From CPA Magazine, January 2016 issue with permission of the Chartered Professional Accountants of Canada, Toronto, Canada.  Any changes to the original material are the sole responsibility of EPR Maple Ridge Langley and have not been reviewed or endorsed by the Chartered Professional Accountants of Canada.


by Trevor Wilson

If reporting metrics were the solution to gender equity, the past 40 years should have demonstrated that it does not work.  “Hire and promote first on the basis of integrity; second, motivation; third, capacity; fourth, understanding; fifth, knowledge; and last and least, experience.”

I am always struck that in this profound quote by Dee Hock, founder and former CEO of Visa Inc., neither diversity nor gender is mentioned as a criterion for hiring.  However, when he wrote it, Hock’s organization did not fall under a “comply or explain” instrument such as last year’s rule amendments to the OSC Disclosure of Corporate Governance Practices (National Instrument 58-101), which require the annual disclosure of the number and percentage of women on boards of directors and in executive positions for publicly traded companies.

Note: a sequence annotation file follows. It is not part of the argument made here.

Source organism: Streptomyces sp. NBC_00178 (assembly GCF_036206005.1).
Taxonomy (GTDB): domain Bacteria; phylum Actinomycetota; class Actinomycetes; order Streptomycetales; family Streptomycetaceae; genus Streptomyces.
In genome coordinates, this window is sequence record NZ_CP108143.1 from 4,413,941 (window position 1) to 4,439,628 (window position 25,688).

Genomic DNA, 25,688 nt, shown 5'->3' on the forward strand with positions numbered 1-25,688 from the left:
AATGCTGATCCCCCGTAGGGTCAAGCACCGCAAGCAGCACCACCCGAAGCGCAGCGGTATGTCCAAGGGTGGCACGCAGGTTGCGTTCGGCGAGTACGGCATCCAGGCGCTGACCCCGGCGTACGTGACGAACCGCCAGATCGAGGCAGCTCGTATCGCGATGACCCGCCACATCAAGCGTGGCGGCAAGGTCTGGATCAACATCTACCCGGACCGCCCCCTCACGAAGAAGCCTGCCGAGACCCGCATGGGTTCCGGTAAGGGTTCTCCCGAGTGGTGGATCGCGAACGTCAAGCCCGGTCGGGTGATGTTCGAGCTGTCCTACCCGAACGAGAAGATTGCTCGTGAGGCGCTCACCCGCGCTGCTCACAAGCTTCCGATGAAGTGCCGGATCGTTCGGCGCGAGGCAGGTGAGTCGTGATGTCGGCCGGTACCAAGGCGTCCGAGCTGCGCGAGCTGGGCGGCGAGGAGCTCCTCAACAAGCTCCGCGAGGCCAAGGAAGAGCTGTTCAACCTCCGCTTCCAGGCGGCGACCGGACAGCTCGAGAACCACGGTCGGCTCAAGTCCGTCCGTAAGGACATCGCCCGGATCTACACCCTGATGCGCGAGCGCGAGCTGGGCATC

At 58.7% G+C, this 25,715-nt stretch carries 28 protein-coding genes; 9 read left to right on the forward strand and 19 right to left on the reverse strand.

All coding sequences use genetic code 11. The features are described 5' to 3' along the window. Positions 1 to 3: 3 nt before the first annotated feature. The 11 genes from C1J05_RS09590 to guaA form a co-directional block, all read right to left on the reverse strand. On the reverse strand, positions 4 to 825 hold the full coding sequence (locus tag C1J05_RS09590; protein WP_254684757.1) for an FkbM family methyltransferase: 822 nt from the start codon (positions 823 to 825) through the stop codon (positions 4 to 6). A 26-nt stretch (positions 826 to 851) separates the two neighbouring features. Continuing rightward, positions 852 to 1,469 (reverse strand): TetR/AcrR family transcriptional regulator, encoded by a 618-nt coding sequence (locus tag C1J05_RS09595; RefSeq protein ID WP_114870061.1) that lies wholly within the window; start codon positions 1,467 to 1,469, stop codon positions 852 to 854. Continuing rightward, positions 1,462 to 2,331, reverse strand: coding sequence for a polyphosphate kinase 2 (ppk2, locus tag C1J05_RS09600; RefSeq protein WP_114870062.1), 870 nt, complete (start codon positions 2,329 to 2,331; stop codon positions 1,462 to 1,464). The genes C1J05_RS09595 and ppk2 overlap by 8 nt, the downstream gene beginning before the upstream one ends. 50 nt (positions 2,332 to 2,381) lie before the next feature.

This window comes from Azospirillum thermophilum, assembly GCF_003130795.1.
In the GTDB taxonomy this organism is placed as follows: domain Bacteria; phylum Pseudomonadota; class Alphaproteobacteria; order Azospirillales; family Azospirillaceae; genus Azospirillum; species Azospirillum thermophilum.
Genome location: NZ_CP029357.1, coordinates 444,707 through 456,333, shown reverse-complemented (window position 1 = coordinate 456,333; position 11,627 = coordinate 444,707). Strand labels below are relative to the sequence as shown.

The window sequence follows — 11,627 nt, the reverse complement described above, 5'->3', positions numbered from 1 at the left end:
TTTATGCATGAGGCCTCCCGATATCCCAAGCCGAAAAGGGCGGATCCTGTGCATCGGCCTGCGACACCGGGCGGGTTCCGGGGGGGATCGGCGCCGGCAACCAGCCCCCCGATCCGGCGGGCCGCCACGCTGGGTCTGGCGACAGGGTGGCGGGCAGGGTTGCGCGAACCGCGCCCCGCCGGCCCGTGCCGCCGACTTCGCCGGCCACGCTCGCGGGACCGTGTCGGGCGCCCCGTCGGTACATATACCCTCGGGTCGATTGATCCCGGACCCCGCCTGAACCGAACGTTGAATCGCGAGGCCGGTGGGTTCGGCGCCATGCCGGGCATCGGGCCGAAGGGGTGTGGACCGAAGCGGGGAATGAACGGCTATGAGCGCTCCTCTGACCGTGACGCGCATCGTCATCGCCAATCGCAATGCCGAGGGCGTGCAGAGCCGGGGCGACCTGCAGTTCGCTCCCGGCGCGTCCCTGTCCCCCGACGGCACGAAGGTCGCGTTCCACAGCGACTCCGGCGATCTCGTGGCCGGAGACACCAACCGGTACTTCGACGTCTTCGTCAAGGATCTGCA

According to the latest report from the approximately 700 TSX companies that have provided information, the results are less than stellar.  Fewer than 50% of companies have at least one woman on their board and only 15% have added a woman in the past year.

More disturbing the fact that more than two-thirds of organizations have not even taken the time to write a policy for the identification and nomination of female directors.  This raises two questions:  is the rule working? Or is it too simplistic an approach?

Read more…

Reprinted from CPA Magazine, January 2016, with permission Chartered Professional Accountants of Canada, Toronto, Canada.  Any changes to the original material are the sole responsibility of EPR Maple Ridge Langley and have not been reviewed or endorsed by the Chartered Professional Accountants of Canada.